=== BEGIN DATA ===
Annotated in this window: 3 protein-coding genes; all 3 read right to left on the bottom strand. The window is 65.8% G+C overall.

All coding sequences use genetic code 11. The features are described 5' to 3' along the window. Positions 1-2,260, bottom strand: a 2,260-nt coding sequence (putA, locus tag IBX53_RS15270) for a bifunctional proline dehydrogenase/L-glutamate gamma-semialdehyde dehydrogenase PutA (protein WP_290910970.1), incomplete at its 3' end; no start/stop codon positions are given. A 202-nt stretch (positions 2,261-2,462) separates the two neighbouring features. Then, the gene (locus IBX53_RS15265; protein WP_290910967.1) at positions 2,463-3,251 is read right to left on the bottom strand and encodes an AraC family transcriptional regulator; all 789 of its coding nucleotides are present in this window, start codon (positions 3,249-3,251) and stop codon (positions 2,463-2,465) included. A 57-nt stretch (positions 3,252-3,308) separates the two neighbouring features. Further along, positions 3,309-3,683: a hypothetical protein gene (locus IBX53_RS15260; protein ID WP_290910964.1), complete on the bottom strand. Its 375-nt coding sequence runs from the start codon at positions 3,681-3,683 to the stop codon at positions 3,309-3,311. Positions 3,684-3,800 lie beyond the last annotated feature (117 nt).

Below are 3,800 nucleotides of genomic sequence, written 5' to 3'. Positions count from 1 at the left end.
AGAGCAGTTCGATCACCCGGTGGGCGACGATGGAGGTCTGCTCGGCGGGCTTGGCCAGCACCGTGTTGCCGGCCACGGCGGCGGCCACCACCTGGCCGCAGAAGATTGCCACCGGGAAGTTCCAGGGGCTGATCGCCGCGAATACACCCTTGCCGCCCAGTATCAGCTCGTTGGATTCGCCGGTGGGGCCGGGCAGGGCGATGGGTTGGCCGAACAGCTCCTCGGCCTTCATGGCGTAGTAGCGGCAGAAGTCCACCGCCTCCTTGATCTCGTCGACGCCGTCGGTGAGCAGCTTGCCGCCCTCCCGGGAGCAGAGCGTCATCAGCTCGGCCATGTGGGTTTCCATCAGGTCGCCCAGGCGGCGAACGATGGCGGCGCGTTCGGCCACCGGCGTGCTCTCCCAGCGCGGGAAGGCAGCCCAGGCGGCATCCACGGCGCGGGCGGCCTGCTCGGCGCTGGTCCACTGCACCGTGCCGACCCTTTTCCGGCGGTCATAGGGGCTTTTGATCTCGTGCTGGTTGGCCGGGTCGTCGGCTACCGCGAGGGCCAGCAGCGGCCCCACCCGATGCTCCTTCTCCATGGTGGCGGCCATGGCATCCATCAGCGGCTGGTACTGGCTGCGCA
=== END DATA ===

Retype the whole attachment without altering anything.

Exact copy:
Annotated in this window: 3 protein-coding genes; all 3 read right to left on the bottom strand. The window is 65.8% G+C overall.

All coding sequences use genetic code 11. The features are described 5' to 3' along the window. Positions 1-2,260, bottom strand: a 2,260-nt coding sequence (putA, locus tag IBX53_RS15270) for a bifunctional proline dehydrogenase/L-glutamate gamma-semialdehyde dehydrogenase PutA (protein WP_290910970.1), incomplete at its 3' end; no start/stop codon positions are given. A 202-nt stretch (positions 2,261-2,462) separates the two neighbouring features. Then, the gene (locus IBX53_RS15265; protein WP_290910967.1) at positions 2,463-3,251 is read right to left on the bottom strand and encodes an AraC family transcriptional regulator; all 789 of its coding nucleotides are present in this window, start codon (positions 3,249-3,251) and stop codon (positions 2,463-2,465) included. A 57-nt stretch (positions 3,252-3,308) separates the two neighbouring features. Further along, positions 3,309-3,683: a hypothetical protein gene (locus IBX53_RS15260; protein ID WP_290910964.1), complete on the bottom strand. Its 375-nt coding sequence runs from the start codon at positions 3,681-3,683 to the stop codon at positions 3,309-3,311. Positions 3,684-3,800 lie beyond the last annotated feature (117 nt).

Below are 3,800 nucleotides of genomic sequence, written 5' to 3'. Positions count from 1 at the left end.
AGAGCAGTTCGATCACCCGGTGGGCGACGATGGAGGTCTGCTCGGCGGGCTTGGCCAGCACCGTGTTGCCGGCCACGGCGGCGGCCACCACCTGGCCGCAGAAGATTGCCACCGGGAAGTTCCAGGGGCTGATCGCCGCGAATACACCCTTGCCGCCCAGTATCAGCTCGTTGGATTCGCCGGTGGGGCCGGGCAGGGCGATGGGTTGGCCGAACAGCTCCTCGGCCTTCATGGCGTAGTAGCGGCAGAAGTCCACCGCCTCCTTGATCTCGTCGACGCCGTCGGTGAGCAGCTTGCCGCCCTCCCGGGAGCAGAGCGTCATCAGCTCGGCCATGTGGGTTTCCATCAGGTCGCCCAGGCGGCGAACGATGGCGGCGCGTTCGGCCACCGGCGTGCTCTCCCAGCGCGGGAAGGCAGCCCAGGCGGCATCCACGGCGCGGGCGGCCTGCTCGGCGCTGGTCCACTGCACCGTGCCGACCCTTTTCCGGCGGTCATAGGGGCTTTTGATCTCGTGCTGGTTGGCCGGGTCGTCGGCTACCGCGAGGGCCAGCAGCGGCCCCACCCGATGCTCCTTCTCCATGGTGGCGGCCATGGCATCCATCAGCGGCTGGTACTGGCTGCGCA